How Wedding Photo Types and Styles Affect Cost?

How Wedding Photo Types and Styles Affect Cost?

Have you ever wondered what makes professional wedding photography packages cost more than others? What factors affect the prices of your professional wedding photos? The simplest answer is a difference in the type of images you want.

Now, that answer obviously leaves a lot to be explained and that’s what we’re going to do in this article. Before we start, it’s important to understand that we’re eliminating some of the cost variables involved to level the playing field, so to speak. For instance, when you hire a wedding photographer, experience and skills, the equipment he or she has invested in and a few other obvious differences will affect the price.

For the purposes of fair comparison, we’re going to put all those factors aside and analyze only the styles and types of images you might want to include in your wedding package.

Because “style” and “type” can be categorized in many ways, such as journalistic, classic, candid vs posed and so on, we’re also going narrow that down.

 

We’ll be categorizing the types of images according to one factor: lighting. Why?

Because the amount of supplemental lighting a wedding photographer needs to use will have a great impact on the price he or she needs to charge for a photograph. Let’s take a look:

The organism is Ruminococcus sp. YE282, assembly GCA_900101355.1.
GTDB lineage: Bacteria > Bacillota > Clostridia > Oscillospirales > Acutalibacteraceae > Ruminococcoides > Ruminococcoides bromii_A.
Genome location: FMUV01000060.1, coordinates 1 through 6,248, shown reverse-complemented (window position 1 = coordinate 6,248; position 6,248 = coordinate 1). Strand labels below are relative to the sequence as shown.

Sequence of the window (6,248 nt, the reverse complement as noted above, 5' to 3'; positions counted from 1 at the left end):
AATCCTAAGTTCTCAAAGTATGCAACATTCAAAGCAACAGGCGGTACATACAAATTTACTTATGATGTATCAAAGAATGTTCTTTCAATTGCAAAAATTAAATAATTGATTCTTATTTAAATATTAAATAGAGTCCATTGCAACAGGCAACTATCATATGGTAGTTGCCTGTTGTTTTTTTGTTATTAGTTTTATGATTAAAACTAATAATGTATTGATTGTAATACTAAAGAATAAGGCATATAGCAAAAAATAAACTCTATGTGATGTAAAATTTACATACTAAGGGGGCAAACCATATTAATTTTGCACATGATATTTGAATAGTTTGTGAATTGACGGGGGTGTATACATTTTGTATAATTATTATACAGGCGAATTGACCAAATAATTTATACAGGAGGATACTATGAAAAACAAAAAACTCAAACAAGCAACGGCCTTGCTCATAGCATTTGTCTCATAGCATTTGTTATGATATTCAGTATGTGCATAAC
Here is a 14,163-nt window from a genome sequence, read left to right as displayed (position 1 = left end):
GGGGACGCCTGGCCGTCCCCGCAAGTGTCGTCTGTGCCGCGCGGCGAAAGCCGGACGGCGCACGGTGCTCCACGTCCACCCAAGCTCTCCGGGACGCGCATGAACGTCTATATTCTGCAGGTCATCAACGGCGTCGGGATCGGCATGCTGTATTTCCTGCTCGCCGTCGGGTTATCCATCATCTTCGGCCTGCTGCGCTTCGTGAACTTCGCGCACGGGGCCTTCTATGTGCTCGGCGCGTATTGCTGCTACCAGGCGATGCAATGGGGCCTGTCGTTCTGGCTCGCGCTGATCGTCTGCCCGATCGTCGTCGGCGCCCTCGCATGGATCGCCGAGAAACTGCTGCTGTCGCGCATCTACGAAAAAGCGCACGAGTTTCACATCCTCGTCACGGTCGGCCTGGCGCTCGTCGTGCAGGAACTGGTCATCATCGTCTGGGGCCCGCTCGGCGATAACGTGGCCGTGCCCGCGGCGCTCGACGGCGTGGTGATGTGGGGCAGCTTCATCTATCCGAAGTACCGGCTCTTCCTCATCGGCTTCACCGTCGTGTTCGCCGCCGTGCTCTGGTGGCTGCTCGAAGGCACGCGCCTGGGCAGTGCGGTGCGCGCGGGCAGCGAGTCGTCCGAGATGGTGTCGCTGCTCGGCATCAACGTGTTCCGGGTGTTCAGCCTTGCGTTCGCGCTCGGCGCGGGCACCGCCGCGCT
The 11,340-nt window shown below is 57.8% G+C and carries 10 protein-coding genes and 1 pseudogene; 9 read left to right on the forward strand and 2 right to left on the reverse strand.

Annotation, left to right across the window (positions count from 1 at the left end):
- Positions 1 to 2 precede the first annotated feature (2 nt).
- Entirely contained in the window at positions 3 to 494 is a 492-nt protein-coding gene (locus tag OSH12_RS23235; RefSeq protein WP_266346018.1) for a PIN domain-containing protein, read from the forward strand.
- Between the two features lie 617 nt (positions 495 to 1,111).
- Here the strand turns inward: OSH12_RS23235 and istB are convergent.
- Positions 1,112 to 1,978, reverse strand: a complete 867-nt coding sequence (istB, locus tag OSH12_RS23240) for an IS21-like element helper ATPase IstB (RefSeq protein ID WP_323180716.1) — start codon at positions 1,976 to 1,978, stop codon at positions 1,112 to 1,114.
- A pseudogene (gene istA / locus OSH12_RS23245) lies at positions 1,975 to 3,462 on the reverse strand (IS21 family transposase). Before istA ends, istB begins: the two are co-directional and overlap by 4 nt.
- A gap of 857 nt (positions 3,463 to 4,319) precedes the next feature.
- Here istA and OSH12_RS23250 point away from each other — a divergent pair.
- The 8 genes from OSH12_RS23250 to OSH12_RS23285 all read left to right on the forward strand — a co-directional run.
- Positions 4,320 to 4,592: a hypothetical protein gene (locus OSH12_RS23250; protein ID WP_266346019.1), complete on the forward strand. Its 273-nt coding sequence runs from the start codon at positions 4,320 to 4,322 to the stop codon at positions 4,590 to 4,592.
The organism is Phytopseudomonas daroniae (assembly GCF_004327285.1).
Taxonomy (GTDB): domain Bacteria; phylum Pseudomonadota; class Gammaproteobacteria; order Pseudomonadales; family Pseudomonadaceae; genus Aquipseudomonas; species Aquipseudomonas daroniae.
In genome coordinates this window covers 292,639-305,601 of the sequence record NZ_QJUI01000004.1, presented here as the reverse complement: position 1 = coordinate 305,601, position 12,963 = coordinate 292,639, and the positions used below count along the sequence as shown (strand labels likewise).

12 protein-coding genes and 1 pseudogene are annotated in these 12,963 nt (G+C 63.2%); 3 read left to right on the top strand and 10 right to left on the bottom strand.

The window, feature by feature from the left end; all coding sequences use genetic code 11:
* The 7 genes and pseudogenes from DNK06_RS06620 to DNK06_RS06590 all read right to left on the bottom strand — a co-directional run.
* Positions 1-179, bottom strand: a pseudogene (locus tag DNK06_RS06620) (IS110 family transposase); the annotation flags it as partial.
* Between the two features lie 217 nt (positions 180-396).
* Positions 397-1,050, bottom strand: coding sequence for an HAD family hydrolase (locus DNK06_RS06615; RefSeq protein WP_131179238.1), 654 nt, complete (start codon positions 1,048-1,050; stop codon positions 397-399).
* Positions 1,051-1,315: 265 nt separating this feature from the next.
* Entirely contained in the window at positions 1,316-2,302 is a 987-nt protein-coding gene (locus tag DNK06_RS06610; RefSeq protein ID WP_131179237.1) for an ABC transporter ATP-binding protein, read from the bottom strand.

Extensive Supplemental Lighting

I should probably start by explaining that “supplemental lighting” means the equipment a photographer needs to use to balance the exposure in a photo. It may refer to strobes, reflectors or continuous light sources, as well as modifiers like umbrellas, soft boxes, snoots and other devices. Because wedding photography is often spontaneous, flashes (strobes) are the most commonly used source.

Let’s consider the photo above. To the casual observer or client, this image probably looks like any other beautiful wedding photo. To the photographer, this scene presented several challenges. We’ve highlighted a few of them below:

 

First, the photographer had to compose the shot. The notes above on those elements speak for themselves. Because the composition involved a very busy background, it was blurred with shallow depth of field. The challenge was: to achieve a shallow depth of field, a large aperture has to be used. Using a large aperture during daytime would result in an over-exposure for the image, which must be compensated with a fast shutter speed i.e. 1/4000 of a second. High-speed sync with the external strobe must be used in order to work with such high shutter speed.